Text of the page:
Recent Important Fires Specially Reported
Superintendent Overcome by Smoke and No One to Fight Mine Fire Near Cripple Creek—Loss of Life in Convent Blaze—Fires of the Week
Private Standpipe, But No One to Work It
A private standpipe was provided for the protection of the Isabella Mines property, about six miles from Cripple Creek, Colo., but apparently no one was competent to fight the fire that recently destroyed the ore house and shaft house, starting from defective electric wires, it is supposed, the superintendent having been overcome by smoke very soon after it was discovered. By the time an alarm reached the Cripple Creek department by telephone, Chief C. H. Crooks reports, the fire had reached a point where it was uncontrollable, and the firemen sent out to the plant to direct volunteers found that all efforts were useless. The buildings occupied a space 150×300 feet, and were of wood construction, sheet iron covered. The fire had its origin in the ore house, which, with the shaft house, was valued at $130,000, and both were a total loss. The mining machinery, tools, boilers and other supplies were valued at $50,000, and on them, too, the loss was total. The accompanying pictures were taken by Chief Crooks the day after the fire, and are interesting from the rather unusual subject.
Conneaut Goes to Assistance of Ashtabula
The fire department of Conneaut, Ohio, showed “some” speed when called to the aid of Ashtabula recently. Chief Gough was called by City Manager Turner of the latter city at 11:15 a. m., to help extinguish a bad fire in the business section. The chief called the mayor of Conneaut and was authorized to proceed at once, and with a crew started from the city, taking the big American-LaFrance pumper, in just five minutes after the call was received from Ashtabula. From the time the truck left the fire station until it arrived at Ashtabula, a distance of 14 1/4 miles, barely 15 minutes had elapsed. In two minutes from its arrival at the fire the Conneaut pumper had two lines playing on the flames, one 550 feet long and the other 750 feet. The pumper supplied a pressure varying from 150 to 180 pounds and pumped between 800 and 850 gallons per minute for an hour and a quarter. Chief Gough directed the movements of his own men during the fire. The aid rendered the neighbor city was of the greatest value, as one of Ashtabula’s pumpers had blown its packing out and was shut down for repairs and the other truck not being equipped with a pump, it was said that the whole business district must have been devastated but for Conneaut’s quick and efficient aid. Chief Gough was enabled to provide for the safety of the city in the section covered by headquarters by Max Goldstein’s public spirited action in lending his large delivery truck, which was stationed at headquarters with an adequate force of men, headed by Captain Marshall and Safety Director Buchanan, during the absence of the remainder of the department.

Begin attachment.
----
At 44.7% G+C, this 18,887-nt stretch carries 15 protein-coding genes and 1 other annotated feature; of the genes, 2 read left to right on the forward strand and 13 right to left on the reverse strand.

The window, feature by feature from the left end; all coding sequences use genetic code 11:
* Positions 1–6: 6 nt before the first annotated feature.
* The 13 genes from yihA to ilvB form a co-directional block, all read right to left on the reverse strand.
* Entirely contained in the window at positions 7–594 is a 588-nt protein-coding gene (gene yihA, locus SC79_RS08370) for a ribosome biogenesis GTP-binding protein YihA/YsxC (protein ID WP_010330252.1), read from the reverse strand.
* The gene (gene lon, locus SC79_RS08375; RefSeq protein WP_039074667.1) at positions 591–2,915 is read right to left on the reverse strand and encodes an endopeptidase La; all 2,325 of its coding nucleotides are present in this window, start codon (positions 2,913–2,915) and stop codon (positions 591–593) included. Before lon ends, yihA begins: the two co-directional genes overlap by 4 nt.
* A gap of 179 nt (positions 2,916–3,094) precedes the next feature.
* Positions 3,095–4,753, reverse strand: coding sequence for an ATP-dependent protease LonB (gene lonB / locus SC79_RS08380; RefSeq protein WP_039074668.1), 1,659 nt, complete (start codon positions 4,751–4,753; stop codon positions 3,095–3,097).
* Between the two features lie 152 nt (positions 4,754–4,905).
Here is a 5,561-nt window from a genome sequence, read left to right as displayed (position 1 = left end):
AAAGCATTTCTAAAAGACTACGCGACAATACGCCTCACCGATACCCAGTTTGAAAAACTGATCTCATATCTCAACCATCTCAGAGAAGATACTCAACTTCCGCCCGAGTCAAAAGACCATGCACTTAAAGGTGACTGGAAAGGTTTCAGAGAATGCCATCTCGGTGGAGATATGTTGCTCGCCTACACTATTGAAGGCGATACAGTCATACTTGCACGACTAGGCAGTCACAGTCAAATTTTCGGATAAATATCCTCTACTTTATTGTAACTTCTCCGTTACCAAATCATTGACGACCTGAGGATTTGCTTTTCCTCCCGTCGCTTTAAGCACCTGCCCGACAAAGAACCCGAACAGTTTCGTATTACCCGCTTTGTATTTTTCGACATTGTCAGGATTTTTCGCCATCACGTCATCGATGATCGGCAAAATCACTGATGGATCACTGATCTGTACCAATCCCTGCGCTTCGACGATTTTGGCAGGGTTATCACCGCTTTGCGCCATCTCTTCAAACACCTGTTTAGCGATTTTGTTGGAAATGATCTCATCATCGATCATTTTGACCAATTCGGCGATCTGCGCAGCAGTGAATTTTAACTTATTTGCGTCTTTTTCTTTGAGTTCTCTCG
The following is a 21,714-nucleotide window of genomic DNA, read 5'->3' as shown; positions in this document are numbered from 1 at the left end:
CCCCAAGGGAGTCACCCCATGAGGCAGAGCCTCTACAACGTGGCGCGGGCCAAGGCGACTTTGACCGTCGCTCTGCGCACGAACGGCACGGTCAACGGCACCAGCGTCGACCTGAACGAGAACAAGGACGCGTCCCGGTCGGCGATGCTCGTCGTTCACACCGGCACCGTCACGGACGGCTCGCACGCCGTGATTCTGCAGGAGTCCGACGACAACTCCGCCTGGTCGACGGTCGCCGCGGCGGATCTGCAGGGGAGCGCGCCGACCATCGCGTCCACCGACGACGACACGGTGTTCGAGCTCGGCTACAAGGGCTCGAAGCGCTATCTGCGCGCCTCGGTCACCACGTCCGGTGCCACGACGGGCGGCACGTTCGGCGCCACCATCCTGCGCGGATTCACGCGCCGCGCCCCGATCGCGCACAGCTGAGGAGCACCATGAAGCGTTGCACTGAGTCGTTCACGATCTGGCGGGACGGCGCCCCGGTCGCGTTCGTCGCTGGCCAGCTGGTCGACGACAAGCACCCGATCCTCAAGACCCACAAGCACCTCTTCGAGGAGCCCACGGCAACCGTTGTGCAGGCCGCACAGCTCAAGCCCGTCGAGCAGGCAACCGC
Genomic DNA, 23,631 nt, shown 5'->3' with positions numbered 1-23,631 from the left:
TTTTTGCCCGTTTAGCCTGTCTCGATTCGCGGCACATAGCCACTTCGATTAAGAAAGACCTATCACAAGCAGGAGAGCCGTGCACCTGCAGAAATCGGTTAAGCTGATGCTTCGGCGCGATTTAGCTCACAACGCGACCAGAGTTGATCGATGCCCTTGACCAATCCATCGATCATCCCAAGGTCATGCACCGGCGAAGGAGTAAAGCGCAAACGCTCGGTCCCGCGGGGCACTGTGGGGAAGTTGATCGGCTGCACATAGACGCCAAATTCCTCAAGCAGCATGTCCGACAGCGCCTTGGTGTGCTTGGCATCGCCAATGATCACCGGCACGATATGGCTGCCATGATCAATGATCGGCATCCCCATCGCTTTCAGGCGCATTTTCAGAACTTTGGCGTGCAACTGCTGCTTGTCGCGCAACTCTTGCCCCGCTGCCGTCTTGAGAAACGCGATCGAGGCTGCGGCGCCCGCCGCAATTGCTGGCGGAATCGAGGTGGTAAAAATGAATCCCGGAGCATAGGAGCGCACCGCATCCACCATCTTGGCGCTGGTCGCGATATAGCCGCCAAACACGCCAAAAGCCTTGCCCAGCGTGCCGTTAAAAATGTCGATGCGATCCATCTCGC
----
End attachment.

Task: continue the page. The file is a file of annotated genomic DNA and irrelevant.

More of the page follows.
Loss of Life in Wilkes-Barre Convent Fire
The cause of the fire that inflicted severe injuries on eight, of which one died a few hours after, in the Convent of St. Mary’s, Wilkes-Barre, Pa., was not known. The fire started in the cellar near the stairway and was discovered at 10.50 a. m., and the alarm was pulled at 11, bringing Chief Hochreiter with 16 of his men. “The fire was all over the building from cellar to roof,” reports the chief; “and as it was 40 years old and the woodwork Was very dry, the fire went up the well hole to roof before the alarm was given. The stairway was wood and the opening acted as a flue for the fire and as the stairs and the rest of the inside of the building were all well painted, it was what you call a fast burner. The fire was all over the building before the apparatus arrived. The building was in two parts, the old and the new, and the fire started in the cellar of the old part. I think the men did wonderful work in holding the fire in the place of origin, as the department succeeded in confining it to the old building where it started.” The convent stood on a plot 80×200 and was four-stories in height, of brick construction but with wooden partitions and had for fire protection only six three-gallon chemical extinguishers in addition to the usual iron fire escapes and ropes, The chief states that the department was hampered by lack of men, as there were only 38 when the general alarm sounded. The apparatus employed consisted of three Ahrens-Fox pumpers and one American, with a Nott steamer and there Were six hydrants, five four-inch double and one four-inch single., distant 500 feet, and with a pressure of 20 to 60 pounds. Ten streams were thrown at one time from 1-, 1 1/8-, and 1 1/4-inch nozzles, and 6,000 feet of hose were laid, of which three lengths burst. In addition to the apparatus mentioned, a ladder pipe and a wagon pipe were used. The loss on the property was $20,000 and the value was $80,000. On the contents, furniture, schoolbooks, etc., the loss was about $3,500.